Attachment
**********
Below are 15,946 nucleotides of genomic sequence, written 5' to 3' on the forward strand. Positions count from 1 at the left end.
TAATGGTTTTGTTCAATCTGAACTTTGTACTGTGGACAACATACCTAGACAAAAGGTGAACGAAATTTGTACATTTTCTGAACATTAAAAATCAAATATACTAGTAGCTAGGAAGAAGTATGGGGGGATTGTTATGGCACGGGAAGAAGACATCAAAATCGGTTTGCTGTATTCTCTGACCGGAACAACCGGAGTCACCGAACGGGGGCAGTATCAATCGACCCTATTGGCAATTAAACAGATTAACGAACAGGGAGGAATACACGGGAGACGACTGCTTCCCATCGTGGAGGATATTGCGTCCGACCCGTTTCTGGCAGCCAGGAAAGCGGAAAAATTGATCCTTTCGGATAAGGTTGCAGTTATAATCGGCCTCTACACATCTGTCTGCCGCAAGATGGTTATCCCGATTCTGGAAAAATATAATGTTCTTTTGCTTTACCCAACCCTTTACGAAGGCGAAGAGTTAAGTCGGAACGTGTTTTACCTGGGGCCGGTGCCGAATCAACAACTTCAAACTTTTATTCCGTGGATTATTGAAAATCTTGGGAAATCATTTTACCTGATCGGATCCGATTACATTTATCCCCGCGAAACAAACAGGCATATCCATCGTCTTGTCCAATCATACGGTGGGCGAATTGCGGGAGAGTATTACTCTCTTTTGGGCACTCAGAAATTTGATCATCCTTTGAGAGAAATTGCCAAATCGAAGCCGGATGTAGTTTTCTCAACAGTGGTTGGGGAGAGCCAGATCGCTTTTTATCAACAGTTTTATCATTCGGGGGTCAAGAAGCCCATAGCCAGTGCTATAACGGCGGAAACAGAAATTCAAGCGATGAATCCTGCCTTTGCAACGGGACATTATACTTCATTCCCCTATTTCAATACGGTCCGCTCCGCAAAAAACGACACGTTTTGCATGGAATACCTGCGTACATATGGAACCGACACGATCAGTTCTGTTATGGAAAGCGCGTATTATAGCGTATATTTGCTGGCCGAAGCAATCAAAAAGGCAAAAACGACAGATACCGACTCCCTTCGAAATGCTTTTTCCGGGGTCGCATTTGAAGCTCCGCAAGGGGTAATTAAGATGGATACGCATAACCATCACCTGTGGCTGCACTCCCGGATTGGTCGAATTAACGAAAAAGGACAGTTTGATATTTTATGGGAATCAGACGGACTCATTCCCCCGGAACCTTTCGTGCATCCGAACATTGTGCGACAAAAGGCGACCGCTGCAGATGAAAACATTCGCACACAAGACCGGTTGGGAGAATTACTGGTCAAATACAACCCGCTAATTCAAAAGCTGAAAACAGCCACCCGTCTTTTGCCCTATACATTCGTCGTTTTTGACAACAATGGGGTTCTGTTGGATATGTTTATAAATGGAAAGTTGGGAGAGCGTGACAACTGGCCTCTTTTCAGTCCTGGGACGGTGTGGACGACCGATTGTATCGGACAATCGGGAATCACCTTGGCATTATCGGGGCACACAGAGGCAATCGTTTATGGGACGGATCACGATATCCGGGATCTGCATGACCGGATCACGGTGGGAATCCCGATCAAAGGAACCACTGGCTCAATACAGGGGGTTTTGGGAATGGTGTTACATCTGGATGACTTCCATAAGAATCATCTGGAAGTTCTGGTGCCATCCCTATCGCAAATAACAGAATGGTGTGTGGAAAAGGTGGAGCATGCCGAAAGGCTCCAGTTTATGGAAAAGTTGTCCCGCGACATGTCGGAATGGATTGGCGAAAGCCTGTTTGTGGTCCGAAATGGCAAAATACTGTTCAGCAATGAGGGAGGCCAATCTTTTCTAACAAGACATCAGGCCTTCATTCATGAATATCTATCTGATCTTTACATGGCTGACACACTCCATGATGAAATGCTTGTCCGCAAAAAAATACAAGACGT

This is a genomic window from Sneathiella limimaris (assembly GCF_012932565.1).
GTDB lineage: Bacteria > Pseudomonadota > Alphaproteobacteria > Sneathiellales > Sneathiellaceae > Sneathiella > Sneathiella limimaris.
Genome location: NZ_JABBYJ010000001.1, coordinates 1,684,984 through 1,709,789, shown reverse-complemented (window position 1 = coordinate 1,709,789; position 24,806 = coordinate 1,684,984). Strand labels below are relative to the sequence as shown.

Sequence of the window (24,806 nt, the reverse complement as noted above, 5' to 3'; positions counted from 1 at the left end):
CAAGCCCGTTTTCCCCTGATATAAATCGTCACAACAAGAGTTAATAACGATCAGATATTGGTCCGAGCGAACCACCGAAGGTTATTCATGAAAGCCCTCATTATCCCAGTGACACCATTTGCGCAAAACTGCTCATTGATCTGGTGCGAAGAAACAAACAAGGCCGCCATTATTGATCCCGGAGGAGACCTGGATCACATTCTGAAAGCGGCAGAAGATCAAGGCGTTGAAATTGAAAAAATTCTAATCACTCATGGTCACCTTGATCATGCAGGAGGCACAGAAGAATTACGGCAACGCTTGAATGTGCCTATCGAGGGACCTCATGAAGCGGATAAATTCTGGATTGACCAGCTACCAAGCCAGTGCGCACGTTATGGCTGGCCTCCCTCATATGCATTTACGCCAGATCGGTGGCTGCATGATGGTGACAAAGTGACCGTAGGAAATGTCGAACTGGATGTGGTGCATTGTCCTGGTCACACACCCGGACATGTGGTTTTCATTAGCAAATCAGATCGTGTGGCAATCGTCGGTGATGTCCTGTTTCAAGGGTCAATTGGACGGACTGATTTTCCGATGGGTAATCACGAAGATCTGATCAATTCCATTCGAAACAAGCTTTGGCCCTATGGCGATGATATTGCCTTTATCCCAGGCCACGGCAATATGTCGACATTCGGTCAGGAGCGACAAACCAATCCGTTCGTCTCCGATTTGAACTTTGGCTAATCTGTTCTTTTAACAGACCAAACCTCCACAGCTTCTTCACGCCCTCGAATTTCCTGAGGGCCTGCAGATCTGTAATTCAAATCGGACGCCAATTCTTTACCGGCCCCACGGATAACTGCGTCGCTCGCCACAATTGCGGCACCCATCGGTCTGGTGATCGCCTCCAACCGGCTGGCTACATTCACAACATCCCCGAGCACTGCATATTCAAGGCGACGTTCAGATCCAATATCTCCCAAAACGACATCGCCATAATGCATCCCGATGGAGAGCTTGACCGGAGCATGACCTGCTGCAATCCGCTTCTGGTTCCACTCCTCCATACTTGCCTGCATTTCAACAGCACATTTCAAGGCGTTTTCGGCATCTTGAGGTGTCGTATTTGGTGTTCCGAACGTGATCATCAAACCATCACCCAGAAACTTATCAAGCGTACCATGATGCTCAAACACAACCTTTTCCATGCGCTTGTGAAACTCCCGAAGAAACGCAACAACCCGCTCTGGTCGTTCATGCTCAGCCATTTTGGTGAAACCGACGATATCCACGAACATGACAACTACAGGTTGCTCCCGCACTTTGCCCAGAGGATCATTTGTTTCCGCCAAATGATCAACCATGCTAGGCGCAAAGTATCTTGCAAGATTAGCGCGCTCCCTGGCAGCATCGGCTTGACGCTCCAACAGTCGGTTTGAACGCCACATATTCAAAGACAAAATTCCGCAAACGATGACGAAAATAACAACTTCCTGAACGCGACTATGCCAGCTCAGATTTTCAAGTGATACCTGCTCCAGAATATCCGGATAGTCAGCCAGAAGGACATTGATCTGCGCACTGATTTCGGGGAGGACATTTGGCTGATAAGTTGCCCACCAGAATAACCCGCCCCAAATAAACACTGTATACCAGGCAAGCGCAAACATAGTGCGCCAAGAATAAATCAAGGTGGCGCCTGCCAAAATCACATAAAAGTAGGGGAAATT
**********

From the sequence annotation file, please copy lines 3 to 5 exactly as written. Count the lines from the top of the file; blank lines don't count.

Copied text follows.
This is a genomic window from Sneathiella limimaris (assembly GCF_012932565.1).
GTDB lineage: Bacteria > Pseudomonadota > Alphaproteobacteria > Sneathiellales > Sneathiellaceae > Sneathiella > Sneathiella limimaris.
Genome location: NZ_JABBYJ010000001.1, coordinates 1,684,984 through 1,709,789, shown reverse-complemented (window position 1 = coordinate 1,709,789; position 24,806 = coordinate 1,684,984). Strand labels below are relative to the sequence as shown.